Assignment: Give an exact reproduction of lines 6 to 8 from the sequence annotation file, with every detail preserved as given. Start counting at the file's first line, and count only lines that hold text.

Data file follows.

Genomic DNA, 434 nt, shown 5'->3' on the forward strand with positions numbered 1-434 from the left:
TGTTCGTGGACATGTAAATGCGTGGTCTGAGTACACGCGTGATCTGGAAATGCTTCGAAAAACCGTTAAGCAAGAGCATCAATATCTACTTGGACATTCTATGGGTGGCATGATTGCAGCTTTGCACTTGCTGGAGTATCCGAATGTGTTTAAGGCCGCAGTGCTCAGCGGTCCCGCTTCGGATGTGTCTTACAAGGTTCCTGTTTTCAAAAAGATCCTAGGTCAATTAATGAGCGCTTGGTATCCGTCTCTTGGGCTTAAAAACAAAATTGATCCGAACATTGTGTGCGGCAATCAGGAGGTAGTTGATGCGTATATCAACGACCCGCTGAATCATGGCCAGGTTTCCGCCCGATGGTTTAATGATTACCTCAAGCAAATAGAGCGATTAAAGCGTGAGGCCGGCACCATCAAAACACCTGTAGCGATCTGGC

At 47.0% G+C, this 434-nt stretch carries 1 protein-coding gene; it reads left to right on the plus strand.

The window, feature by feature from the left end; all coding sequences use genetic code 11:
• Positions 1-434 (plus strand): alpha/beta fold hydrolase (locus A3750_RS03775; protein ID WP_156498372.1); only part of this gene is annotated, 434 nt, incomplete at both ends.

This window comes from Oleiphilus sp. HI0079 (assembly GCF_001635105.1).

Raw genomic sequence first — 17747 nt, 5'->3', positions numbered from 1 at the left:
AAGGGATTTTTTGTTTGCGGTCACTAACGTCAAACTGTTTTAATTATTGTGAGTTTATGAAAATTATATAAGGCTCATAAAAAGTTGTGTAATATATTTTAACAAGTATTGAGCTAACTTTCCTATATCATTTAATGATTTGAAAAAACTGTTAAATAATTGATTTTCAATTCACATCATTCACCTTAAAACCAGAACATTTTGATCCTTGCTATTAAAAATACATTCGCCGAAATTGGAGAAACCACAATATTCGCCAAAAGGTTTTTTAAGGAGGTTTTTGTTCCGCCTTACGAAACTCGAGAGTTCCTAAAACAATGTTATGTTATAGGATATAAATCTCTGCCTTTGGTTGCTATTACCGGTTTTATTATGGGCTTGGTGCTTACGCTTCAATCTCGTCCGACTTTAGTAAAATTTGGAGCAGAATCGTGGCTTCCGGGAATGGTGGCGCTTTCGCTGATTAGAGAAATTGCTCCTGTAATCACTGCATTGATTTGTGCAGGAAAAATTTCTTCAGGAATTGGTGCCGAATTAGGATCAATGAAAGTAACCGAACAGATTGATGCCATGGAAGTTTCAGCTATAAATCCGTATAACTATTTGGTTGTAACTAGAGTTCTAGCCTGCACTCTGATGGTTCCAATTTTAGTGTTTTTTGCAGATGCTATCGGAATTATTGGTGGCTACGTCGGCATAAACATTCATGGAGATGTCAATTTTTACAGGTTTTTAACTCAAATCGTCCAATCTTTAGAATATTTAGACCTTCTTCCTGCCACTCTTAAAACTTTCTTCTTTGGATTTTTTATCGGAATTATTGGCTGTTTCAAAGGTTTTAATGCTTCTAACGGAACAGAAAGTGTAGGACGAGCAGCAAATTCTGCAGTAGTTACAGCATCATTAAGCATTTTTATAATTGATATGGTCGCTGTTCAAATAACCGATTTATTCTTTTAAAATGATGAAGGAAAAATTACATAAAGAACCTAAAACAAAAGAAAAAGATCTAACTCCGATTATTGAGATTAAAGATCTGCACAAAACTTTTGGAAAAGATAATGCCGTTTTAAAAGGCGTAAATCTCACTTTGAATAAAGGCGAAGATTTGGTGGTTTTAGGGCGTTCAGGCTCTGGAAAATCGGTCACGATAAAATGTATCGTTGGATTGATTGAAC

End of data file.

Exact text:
This window comes from Oleiphilus sp. HI0079 (assembly GCF_001635105.1).

Raw genomic sequence first — 17747 nt, 5'->3', positions numbered from 1 at the left:
AAGGGATTTTTTGTTTGCGGTCACTAACGTCAAACTGTTTTAATTATTGTGAGTTTATGAAAATTATATAAGGCTCATAAAAAGTTGTGTAATATATTTTAACAAGTATTGAGCTAACTTTCCTATATCATTTAATGATTTGAAAAAACTGTTAAATAATTGATTTTCAATTCACATCATTCACCTTAAAACCAGAACATTTTGATCCTTGCTATTAAAAATACATTCGCCGAAATTGGAGAAACCACAATATTCGCCAAAAGGTTTTTTAAGGAGGTTTTTGTTCCGCCTTACGAAACTCGAGAGTTCCTAAAACAATGTTATGTTATAGGATATAAATCTCTGCCTTTGGTTGCTATTACCGGTTTTATTATGGGCTTGGTGCTTACGCTTCAATCTCGTCCGACTTTAGTAAAATTTGGAGCAGAATCGTGGCTTCCGGGAATGGTGGCGCTTTCGCTGATTAGAGAAATTGCTCCTGTAATCACTGCATTGATTTGTGCAGGAAAAATTTCTTCAGGAATTGGTGCCGAATTAGGATCAATGAAAGTAACCGAACAGATTGATGCCATGGAAGTTTCAGCTATAAATCCGTATAACTATTTGGTTGTAACTAGAGTTCTAGCCTGCACTCTGATGGTTCCAATTTTAGTGTTTTTTGCAGATGCTATCGGAATTATTGGTGGCTACGTCGGCATAAACATTCATGGAGATGTCAATTTTTACAGGTTTTTAACTCAAATCGTCCAATCTTTAGAATATTTAGACCTTCTTCCTGCCACTCTTAAAACTTTCTTCTTTGGATTTTTTATCGGAATTATTGGCTGTTTCAAAGGTTTTAATGCTTCTAACGGAACAGAAAGTGTAGGACGAGCAGCAAATTCTGCAGTAGTTACAGCATCATTAAGCATTTTTATAATTGATATGGTCGCTGTTCAAATAACCGATTTATTCTTTTAAAATGATGAAGGAAAAATTACATAAAGAACCTAAAACAAAAGAAAAAGATCTAACTCCGATTATTGAGATTAAAGATCTGCACAAAACTTTTGGAAAAGATAATGCCGTTTTAAAAGGCGTAAATCTCACTTTGAATAAAGGCGAAGATTTGGTGGTTTTAGGGCGTTCAGGCTCTGGAAAATCGGTCACGATAAAATGTATCGTTGGATTGATTGAAC